MAN: Now he's taken old carrot- top inside with him. Doesn't he *spend* any time alone with his wife?
One of the other men just tells him to keep his shirt on: they'll get there...
Derek Morris is sitting with Rosemary and Paul at a table in the restaurant. Rosemary invites him to order now, adding that she can assure him that the food's excellent. Morris replies that he's sure it *is*: it's much nicer than the *usual* interview lunch... Rosemary goes on:
ROSEMARY: Does ‘Disclosure' pay you an adequate expense allowance? I hear that salaries are rather *small* in the publishing business.
MORRIS: I haven't *drawn* a salary or expenses yet. There's no point: I own the magazine.
ROSEMARY (raising her eyebrows): You *own* ‘Disclosure'?
MORRIS: Yeah, well, what there is of it. Of course, the equipment and space is all rented – but we're only small now; once we get going, the sky's the limit.
ROSEMARY: Then you understand better than most how important a good reputation is to a new business...
MORRIS (smiles): Nice try, Miss. Daniels, but I intend to make my reputation by examining the reputation of *others*.
ROSEMARY: Then you're not a serious journalist...?
MORRIS: Oh, I'm *very* serious – about making money. You see, businessmen, just like housewives, like to read scandal – and if it involves a competitor, so much the better.
ROSEMARY: But what you've got's already a matter of public record. Why would anyone pay to read old news?
MORRIS: Because I've got a new angle. How does *this* sound? “While it is not the business of this magazine to discuss Mr. Robinson's ethics, we ask: would you deal with a man who drove his wife to suicide and broke up the engagement of his secretary to a rising young doctor? The fact that this secretary, Miss. Susan Cole—”
He breaks off as Paul leaps up and lunges at him, warning him coldly to shut up about Susan. He goes on angrily:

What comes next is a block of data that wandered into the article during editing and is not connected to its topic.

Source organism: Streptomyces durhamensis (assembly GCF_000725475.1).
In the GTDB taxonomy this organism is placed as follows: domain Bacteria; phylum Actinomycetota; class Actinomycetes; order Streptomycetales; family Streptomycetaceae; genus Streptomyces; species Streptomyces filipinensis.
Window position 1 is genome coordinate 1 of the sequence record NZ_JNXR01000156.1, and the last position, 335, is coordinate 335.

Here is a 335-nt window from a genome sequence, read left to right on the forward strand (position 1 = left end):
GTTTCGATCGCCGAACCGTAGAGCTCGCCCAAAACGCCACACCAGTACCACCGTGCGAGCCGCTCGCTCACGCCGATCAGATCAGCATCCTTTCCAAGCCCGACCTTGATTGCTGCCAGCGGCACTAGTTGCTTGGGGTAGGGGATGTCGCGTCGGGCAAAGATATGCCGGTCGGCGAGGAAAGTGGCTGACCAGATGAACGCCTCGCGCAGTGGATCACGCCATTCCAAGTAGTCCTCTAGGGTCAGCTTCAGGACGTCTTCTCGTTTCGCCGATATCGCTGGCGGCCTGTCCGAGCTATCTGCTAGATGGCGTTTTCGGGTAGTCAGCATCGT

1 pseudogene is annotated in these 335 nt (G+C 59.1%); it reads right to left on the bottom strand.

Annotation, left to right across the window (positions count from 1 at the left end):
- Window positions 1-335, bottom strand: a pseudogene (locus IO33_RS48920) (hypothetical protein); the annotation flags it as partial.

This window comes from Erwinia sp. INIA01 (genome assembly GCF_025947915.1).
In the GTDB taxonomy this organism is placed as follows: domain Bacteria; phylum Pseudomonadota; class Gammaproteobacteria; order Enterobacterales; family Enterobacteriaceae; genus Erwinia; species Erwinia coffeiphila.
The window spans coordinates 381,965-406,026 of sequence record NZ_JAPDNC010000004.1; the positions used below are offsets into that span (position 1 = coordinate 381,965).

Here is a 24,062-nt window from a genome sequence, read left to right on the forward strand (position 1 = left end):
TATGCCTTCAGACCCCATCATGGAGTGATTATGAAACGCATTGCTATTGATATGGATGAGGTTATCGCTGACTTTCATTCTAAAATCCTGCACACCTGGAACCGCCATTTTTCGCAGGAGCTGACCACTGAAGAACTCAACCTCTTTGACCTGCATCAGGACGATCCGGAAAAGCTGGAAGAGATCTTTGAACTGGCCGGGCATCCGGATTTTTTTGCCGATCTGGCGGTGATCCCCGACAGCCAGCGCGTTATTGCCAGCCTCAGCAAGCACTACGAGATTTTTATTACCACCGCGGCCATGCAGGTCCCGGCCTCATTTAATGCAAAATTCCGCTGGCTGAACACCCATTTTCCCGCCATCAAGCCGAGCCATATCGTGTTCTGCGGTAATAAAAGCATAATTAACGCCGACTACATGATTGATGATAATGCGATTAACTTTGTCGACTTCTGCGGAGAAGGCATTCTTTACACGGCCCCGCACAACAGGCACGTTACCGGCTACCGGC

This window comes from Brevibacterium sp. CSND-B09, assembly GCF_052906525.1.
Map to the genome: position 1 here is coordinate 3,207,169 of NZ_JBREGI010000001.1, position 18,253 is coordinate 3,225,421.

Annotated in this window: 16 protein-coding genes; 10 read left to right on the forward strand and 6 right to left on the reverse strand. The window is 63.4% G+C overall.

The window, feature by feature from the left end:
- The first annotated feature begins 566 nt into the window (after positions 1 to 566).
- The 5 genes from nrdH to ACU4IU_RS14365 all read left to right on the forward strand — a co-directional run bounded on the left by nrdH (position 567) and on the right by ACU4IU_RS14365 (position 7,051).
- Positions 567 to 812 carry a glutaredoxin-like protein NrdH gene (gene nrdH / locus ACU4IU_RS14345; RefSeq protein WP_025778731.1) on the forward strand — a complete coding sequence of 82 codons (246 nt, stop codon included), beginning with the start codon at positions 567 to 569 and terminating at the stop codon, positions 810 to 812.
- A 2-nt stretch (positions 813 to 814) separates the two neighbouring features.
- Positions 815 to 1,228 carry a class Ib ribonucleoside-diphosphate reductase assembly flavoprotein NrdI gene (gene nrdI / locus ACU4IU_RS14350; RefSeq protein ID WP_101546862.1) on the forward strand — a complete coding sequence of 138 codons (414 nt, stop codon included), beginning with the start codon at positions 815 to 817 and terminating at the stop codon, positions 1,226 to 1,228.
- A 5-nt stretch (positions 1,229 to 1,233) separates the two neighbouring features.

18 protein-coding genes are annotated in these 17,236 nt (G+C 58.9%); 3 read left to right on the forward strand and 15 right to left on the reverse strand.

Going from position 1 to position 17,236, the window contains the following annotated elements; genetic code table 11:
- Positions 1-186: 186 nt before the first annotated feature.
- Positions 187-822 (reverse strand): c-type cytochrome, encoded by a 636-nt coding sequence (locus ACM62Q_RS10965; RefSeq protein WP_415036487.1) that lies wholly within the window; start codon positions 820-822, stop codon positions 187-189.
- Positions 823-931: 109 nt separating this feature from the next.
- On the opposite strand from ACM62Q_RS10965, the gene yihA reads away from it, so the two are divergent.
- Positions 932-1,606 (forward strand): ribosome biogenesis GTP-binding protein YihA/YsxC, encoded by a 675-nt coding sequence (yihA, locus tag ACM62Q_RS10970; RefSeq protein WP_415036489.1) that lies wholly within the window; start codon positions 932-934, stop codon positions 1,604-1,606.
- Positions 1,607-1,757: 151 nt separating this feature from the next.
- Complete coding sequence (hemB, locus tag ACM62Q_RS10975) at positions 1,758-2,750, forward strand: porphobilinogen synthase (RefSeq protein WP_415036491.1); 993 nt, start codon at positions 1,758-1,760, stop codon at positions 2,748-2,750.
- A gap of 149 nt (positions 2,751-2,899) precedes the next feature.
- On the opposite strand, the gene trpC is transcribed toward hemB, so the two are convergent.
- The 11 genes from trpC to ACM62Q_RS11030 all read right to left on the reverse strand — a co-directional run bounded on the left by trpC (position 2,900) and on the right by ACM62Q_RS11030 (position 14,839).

PAUL: If Susan's name appears *once* in your filthy rag, you're going to be doing your next article from a hospital bed. Have you got me?
Rosemary tells Paul quickly that he's got some detail to finalise on the Wodonga property. As Paul goes to leave, he points a finger at Morris and snarls:
PAUL: If you doubt me, Morris, just try me.
With that, he walks out. Morris tells Rosemary that there's no need to apologise: that'll make a nice little addition to the story. Rosemary, however, retorts:
ROSEMARY: Oh, I had no intention of apologising, Mr. Morris; in fact, I back Paul one hundred per- cent, even if he *is* a bit over- enthusiastic.
MORRIS: It's nice to see an employer so loyal – but then he *is* a relative, isn't he...
ROSEMARY: I'm loyal to Paul because he does a good job. He's loyal to me because I pay him well and I leave him a free hand to get on with it. Now, I could do the same for *you*...
MORRIS (grins): Are you bribing me not to publish?
ROSEMARY: Not at all. You're obviously a man with a talent for investigation. You'd do *well* in the Daniels Corporation. You'd have security and an excellent salary. Interested?
Morris sits there thoughtfully.
Clive and Des stand up from the dinner table, Clive telling Daphne that *she* cooked so he and Des will clear. Daphne smiles that him that they're going to miss him when he moves from Ramsay Street. Clive, however, points out that he's only going to live behind the surgery, not the darkest depths of Africa – and there's no point him rattling round that house on his own anymore. Daphne remarks:
DAPHNE: You really miss not having Susan and Sam around, don't you...
CLIVE (shrugs): Maybe if I'd got my act together sooner they would've stayed. Susan really wanted a stable home.
He then declares that it's time he put all those years of training to use: new adventures in the art of medicine! With that, he says he'd better get going, as he has work to do in the yard. Daphne insists that he can stay for a few more minutes, can't he? – and she offers him a slice of homemade cheesecake. Clive murmurs to Des:
CLIVE: Now that's an offer I can't refuse!
Office of the Daniels Corporation
Paul is sitting at his desk when there's a knock on the door and Rosemary comes in. Paul mutters at her immediately: